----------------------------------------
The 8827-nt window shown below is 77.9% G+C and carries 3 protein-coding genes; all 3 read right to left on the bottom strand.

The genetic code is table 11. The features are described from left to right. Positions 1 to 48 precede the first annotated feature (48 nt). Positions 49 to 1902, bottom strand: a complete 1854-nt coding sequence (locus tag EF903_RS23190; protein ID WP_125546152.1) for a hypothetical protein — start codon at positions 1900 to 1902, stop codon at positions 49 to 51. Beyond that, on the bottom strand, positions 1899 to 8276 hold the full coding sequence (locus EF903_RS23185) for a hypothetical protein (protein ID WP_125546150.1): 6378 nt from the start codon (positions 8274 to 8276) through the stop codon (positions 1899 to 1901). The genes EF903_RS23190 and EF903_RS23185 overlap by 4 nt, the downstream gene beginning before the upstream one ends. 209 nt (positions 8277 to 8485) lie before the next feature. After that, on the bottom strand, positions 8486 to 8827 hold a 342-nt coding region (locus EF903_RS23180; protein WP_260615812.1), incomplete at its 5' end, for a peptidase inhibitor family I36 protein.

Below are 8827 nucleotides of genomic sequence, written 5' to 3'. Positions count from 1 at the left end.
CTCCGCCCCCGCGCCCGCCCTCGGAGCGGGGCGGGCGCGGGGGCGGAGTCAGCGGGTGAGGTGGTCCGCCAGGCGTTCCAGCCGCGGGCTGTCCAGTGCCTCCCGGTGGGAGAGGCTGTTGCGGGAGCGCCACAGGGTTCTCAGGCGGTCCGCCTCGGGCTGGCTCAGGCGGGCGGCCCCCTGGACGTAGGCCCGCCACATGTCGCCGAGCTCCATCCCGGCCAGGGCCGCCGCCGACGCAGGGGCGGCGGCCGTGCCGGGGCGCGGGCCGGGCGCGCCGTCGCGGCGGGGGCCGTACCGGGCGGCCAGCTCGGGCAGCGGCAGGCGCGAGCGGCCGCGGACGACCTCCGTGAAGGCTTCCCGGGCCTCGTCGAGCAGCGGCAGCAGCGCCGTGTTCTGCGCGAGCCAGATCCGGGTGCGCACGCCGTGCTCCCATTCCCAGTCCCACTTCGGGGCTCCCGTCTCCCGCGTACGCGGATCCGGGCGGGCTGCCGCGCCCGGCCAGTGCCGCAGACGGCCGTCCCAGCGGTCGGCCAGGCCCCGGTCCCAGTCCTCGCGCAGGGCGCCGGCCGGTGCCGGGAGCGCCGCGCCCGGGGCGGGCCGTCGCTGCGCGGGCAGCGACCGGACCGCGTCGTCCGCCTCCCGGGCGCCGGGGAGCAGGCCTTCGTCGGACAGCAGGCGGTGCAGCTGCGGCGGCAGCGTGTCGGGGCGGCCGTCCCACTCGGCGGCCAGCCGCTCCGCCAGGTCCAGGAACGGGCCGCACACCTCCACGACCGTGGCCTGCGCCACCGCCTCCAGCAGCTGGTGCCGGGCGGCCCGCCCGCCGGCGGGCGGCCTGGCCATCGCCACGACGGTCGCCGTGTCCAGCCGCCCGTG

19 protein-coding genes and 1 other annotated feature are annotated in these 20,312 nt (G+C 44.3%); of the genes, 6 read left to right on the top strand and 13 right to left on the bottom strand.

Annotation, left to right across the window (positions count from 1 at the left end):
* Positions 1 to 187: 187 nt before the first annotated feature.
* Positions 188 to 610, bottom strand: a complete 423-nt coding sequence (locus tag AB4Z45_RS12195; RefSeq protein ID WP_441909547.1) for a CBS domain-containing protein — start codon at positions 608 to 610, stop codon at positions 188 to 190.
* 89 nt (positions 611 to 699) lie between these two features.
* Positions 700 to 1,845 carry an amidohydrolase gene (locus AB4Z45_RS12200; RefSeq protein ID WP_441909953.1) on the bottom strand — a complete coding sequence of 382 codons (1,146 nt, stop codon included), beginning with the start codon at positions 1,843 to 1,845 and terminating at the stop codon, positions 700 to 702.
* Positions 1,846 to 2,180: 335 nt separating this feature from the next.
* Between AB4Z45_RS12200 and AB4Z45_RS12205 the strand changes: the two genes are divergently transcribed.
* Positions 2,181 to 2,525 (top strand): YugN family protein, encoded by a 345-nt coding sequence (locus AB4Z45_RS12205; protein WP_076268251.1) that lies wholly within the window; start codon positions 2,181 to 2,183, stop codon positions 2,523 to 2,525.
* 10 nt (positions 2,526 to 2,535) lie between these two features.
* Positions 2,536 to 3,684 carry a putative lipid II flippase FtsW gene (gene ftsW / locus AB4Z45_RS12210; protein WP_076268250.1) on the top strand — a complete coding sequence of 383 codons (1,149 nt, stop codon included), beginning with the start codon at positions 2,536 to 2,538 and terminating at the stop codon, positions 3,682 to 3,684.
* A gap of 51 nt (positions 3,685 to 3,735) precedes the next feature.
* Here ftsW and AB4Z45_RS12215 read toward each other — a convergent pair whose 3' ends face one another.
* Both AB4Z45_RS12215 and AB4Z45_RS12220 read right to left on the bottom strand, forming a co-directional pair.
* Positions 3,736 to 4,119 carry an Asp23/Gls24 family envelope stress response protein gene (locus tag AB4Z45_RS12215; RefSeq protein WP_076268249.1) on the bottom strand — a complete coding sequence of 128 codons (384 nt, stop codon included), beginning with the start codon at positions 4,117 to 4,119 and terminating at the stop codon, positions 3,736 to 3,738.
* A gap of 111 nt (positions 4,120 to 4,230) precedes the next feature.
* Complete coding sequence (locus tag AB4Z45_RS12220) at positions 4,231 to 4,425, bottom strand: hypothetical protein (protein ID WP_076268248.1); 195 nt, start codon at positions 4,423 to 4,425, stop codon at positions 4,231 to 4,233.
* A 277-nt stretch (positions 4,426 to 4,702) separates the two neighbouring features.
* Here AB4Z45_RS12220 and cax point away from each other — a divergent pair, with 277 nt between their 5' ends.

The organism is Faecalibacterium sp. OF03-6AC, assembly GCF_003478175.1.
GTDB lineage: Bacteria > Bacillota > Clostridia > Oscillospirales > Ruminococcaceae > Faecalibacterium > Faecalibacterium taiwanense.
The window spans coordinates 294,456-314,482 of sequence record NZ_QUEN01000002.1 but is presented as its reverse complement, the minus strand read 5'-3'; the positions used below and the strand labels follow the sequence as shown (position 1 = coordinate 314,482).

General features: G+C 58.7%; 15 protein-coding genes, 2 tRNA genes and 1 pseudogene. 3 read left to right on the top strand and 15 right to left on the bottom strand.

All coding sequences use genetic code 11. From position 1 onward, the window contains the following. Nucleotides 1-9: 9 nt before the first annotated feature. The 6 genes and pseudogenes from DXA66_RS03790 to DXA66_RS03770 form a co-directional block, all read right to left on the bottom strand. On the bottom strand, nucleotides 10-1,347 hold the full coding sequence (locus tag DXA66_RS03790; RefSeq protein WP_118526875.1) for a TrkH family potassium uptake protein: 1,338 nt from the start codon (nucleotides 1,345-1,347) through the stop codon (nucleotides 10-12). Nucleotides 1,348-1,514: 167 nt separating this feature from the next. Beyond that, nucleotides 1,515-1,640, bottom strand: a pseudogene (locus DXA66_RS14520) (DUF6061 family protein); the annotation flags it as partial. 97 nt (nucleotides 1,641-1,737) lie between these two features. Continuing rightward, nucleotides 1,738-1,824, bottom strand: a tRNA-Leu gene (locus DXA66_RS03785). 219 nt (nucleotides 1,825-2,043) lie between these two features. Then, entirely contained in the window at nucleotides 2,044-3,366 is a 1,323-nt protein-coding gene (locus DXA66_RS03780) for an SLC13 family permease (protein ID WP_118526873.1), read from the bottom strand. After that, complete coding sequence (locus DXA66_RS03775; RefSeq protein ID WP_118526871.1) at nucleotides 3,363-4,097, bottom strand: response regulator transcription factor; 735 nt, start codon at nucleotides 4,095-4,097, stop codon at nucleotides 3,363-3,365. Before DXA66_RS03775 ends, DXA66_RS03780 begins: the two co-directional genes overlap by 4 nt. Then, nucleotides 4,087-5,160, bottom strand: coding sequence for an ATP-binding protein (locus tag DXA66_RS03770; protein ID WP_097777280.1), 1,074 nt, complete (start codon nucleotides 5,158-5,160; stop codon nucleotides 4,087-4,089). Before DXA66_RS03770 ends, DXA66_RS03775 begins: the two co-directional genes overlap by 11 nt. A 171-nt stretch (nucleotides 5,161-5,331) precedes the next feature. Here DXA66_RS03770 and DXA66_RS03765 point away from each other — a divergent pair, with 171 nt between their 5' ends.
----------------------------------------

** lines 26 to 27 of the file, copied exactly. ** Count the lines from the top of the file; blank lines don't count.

The window spans coordinates 294,456-314,482 of sequence record NZ_QUEN01000002.1 but is presented as its reverse complement, the minus strand read 5'-3'; the positions used below and the strand labels follow the sequence as shown (position 1 = coordinate 314,482).

General features: G+C 58.7%; 15 protein-coding genes, 2 tRNA genes and 1 pseudogene. 3 read left to right on the top strand and 15 right to left on the bottom strand.